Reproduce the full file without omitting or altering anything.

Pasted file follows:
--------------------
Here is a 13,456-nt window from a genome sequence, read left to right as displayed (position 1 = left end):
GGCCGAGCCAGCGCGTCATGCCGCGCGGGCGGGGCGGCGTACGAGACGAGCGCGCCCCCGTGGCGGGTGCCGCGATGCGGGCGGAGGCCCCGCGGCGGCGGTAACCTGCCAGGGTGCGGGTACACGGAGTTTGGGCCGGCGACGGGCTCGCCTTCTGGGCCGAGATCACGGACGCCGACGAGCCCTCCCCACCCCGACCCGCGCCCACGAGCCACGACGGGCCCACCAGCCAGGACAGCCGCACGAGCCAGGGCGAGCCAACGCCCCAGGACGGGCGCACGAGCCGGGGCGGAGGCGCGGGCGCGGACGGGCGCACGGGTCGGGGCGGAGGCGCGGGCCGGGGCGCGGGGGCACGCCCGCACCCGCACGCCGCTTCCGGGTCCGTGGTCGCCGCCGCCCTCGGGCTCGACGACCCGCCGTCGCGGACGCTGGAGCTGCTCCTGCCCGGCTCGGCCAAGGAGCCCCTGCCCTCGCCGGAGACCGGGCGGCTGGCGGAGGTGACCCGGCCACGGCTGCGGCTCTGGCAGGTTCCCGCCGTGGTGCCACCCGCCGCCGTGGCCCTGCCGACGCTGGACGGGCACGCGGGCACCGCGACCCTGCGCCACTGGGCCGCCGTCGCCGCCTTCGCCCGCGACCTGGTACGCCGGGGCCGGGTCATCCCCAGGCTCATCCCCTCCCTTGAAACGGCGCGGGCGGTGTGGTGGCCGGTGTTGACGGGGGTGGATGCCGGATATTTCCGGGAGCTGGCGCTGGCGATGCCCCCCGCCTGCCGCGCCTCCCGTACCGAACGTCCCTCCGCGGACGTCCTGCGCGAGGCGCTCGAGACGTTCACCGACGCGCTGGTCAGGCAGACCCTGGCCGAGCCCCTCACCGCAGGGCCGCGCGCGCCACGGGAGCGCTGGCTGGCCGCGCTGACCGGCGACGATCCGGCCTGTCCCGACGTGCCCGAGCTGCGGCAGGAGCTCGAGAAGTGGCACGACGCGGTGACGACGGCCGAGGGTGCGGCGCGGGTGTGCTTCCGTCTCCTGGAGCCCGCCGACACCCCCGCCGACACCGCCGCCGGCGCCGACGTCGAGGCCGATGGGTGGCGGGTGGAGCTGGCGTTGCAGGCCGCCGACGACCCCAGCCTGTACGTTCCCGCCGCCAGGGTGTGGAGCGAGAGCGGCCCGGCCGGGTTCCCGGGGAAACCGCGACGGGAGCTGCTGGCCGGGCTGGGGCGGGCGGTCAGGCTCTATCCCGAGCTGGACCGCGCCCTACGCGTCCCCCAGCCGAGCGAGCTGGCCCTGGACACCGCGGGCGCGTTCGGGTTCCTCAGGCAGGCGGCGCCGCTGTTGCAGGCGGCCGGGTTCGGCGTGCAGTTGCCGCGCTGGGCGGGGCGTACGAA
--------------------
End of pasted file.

Here is a 13,456-nt window from a genome sequence, read left to right as displayed (position 1 = left end):
GGCCGAGCCAGCGCGTCATGCCGCGCGGGCGGGGCGGCGTACGAGACGAGCGCGCCCCCGTGGCGGGTGCCGCGATGCGGGCGGAGGCCCCGCGGCGGCGGTAACCTGCCAGGGTGCGGGTACACGGAGTTTGGGCCGGCGACGGGCTCGCCTTCTGGGCCGAGATCACGGACGCCGACGAGCCCTCCCCACCCCGACCCGCGCCCACGAGCCACGACGGGCCCACCAGCCAGGACAGCCGCACGAGCCAGGGCGAGCCAACGCCCCAGGACGGGCGCACGAGCCGGGGCGGAGGCGCGGGCGCGGACGGGCGCACGGGTCGGGGCGGAGGCGCGGGCCGGGGCGCGGGGGCACGCCCGCACCCGCACGCCGCTTCCGGGTCCGTGGTCGCCGCCGCCCTCGGGCTCGACGACCCGCCGTCGCGGACGCTGGAGCTGCTCCTGCCCGGCTCGGCCAAGGAGCCCCTGCCCTCGCCGGAGACCGGGCGGCTGGCGGAGGTGACCCGGCCACGGCTGCGGCTCTGGCAGGTTCCCGCCGTGGTGCCACCCGCCGCCGTGGCCCTGCCGACGCTGGACGGGCACGCGGGCACCGCGACCCTGCGCCACTGGGCCGCCGTCGCCGCCTTCGCCCGCGACCTGGTACGCCGGGGCCGGGTCATCCCCAGGCTCATCCCCTCCCTTGAAACGGCGCGGGCGGTGTGGTGGCCGGTGTTGACGGGGGTGGATGCCGGATATTTCCGGGAGCTGGCGCTGGCGATGCCCCCCGCCTGCCGCGCCTCCCGTACCGAACGTCCCTCCGCGGACGTCCTGCGCGAGGCGCTCGAGACGTTCACCGACGCGCTGGTCAGGCAGACCCTGGCCGAGCCCCTCACCGCAGGGCCGCGCGCGCCACGGGAGCGCTGGCTGGCCGCGCTGACCGGCGACGATCCGGCCTGTCCCGACGTGCCCGAGCTGCGGCAGGAGCTCGAGAAGTGGCACGACGCGGTGACGACGGCCGAGGGTGCGGCGCGGGTGTGCTTCCGTCTCCTGGAGCCCGCCGACACCCCCGCCGACACCGCCGCCGGCGCCGACGTCGAGGCCGATGGGTGGCGGGTGGAGCTGGCGTTGCAGGCCGCCGACGACCCCAGCCTGTACGTTCCCGCCGCCAGGGTGTGGAGCGAGAGCGGCCCGGCCGGGTTCCCGGGGAAACCGCGACGGGAGCTGCTGGCCGGGCTGGGGCGGGCGGTCAGGCTCTATCCCGAGCTGGACCGCGCCCTACGCGTCCCCCAGCCGAGCGAGCTGGCCCTGGACACCGCGGGCGCGTTCGGGTTCCTCAGGCAGGCGGCGCCGCTGTTGCAGGCGGCCGGGTTCGGCGTGCAGTTGCCGCGCTGGGCGGGGCGTACGAA